there were gifts everywhere!
But the four could not stay
to admire the scene
They sprang to their bus
and were gone like a dream.
But their voices called out,
as they vanished from
Merry Crimble to all!
and, What a hard day's night!
By Charles Rivard
I have never gotten the hang of handwriting, but, through the use of this fascinating app for my iPhone, maybe I will. Blind since birth, I have always been a Braille user, but, because sighted people do not read Braille, I think it would be cool to be able to write well enough that they can read what I am trying to convey, and the app described here just might be my inexpensive ticket to success! I figured that a lot of other site members can take advantage of this, too, so here is the info. Learn to write in a fun way, as I am going to do!
We are pleased to announce the immediate availability of our first application for iOS!
DoItWrite is an educational tool and game to teach visually impaired users of iOS 7s VoiceOver screen reader how to draw printed letters and numbers for use with VoiceOver's handwriting feature in iOS 7.
Learn to draw lowercase letters, uppercase letters, and numbers for use with iOS 7s VoiceOver handwriting feature!
This app is primarily intended for the blind or visually impaired, teachers or instructors of same, and other users of iOS 7s VoiceOver screen reader.
Many blind or visually impaired people are not familiar with the shapes of printed letters or numbers. DoItWrite teaches you how to draw them in a simple way that has the best chance of being correctly recognized by VoiceOver, even if you have never learned the shapes of the characters previously. Once you get them down, practice your speed and accuracy with a fun game to blast characters as they tumble down the screen!
* Learn how to activate the VoiceOver handwriting feature in iOS 7
* Learn how to draw lowercase and uppercase letters, as well as numbers in a simple and accurate way.
* Practice your newly acquired skills by blasting letters and numbers as they tumble down the screen.
* Use the app to improve your onscreen typing skills by using the keyboard during game play.
* Automatic feedback and coach via audio queues and speech output.
* DoItWrite automatically detects when VoiceOver is not running, and permits the tutorial to be browsed with the onscreen keyboard. Great for sighted teachers and tutors!
* Share your game scores with others.
* Many ways to customize your
DoItWrite is available on the iOS App Store for $1.99 USD. (Prices will vary for your local currency.)
For more information, visit us online at
Submitted by Roger Khouri
Nov. 18, 2013 - ScienceDaily: Eye Care News
Researchers at Karolinska
The endocrine part of the pancreas, the Islets of Langerhans, produces and secretes insulin, the hormone that regulates blood sugar levels. After a meal, the hormone is released into the blood at an amount that is in direct proportion to the amount of food ingested; blood insulin levels therefore vary from one meal to the next and between individuals. In the case of conditions such as obesity, large amounts of insulin are needed to compensate for the high consumption of food and insensitivity to the hormone.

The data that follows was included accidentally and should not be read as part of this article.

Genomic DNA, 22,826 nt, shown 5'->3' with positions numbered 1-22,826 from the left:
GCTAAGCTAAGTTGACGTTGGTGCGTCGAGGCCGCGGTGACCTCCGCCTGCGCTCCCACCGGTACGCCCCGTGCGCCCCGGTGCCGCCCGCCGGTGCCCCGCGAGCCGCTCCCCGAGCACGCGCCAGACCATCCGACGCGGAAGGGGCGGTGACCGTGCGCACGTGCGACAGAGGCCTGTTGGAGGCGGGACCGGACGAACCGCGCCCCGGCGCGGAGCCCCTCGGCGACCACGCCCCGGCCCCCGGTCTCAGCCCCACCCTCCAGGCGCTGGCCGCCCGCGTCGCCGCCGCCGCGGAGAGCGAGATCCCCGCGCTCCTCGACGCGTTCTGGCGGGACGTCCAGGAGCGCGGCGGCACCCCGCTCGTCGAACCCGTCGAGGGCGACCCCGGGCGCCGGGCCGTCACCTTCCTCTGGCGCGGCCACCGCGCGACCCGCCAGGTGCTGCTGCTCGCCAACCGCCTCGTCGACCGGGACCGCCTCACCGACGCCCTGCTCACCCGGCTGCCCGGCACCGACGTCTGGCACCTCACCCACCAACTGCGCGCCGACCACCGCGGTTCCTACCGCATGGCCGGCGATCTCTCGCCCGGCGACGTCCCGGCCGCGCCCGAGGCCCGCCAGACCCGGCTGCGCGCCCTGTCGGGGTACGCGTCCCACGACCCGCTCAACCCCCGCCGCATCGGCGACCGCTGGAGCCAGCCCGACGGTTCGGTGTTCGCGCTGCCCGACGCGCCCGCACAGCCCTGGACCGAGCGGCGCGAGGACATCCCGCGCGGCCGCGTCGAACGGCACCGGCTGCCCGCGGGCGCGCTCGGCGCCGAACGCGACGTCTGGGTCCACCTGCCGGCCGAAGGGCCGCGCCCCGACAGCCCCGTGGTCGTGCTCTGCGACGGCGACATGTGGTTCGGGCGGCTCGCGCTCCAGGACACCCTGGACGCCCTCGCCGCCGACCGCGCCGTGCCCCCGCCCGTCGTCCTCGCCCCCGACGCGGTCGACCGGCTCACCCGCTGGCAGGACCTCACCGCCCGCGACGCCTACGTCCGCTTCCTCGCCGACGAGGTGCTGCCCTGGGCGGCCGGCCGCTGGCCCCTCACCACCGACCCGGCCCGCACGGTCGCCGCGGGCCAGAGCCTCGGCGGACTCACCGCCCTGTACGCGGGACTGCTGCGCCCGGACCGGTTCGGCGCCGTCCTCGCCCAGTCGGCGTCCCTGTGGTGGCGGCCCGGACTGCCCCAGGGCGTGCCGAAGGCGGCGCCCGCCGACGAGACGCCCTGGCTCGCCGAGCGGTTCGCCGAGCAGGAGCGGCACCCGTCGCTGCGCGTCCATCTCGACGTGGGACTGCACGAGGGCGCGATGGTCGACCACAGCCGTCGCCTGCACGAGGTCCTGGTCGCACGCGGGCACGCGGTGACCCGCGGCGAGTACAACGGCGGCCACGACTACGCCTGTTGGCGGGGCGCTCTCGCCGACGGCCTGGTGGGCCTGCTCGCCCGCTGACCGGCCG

The Islets of Langerhans try to adapt themselves to this condition by increasing the number of insulin-producing beta-cells and/or modulating their individual secretion of insulin in response to the intake of sugar. This plasticity is essential to the maintenance of normal blood sugar levels, and its dysfunction leads to diabetes, a serious disease that has reached pandemic proportions.
The greatest obstacle to studying the exact workings of the Islets of Langerhans and how they adapt to individual conditions is their relative inaccessibility, in that they lie deeply embedded in and are distributed throughout the tissue. Now, however, researchers have found a new way to study the insulin-producing beta-cells: by transferring the Islets of Langerhans to the eye.
Quote. What we have done is made the cells optically accessible by grafting a small number of, reporter islets, into the eyes of mice, which allows us to monitor the activity of the pancreas just by looking into the eye, End Quote, says Per-Olof Berggren, professor of experimental endocrinology at Karolinska Institutets Department of Molecular Medicine and Surgery, and director of the Rolf Luft Research Centre for Diabetes and Endocrinology. Quote. We are now able to really study the insulin-producing beta-cells in detail in a way that was not possible before. End Quote.
The eye may be used, as a kind of reporter reproducing the activity of the pancreas and allowing readings of the status of the pancreas under different conditions in health and disease.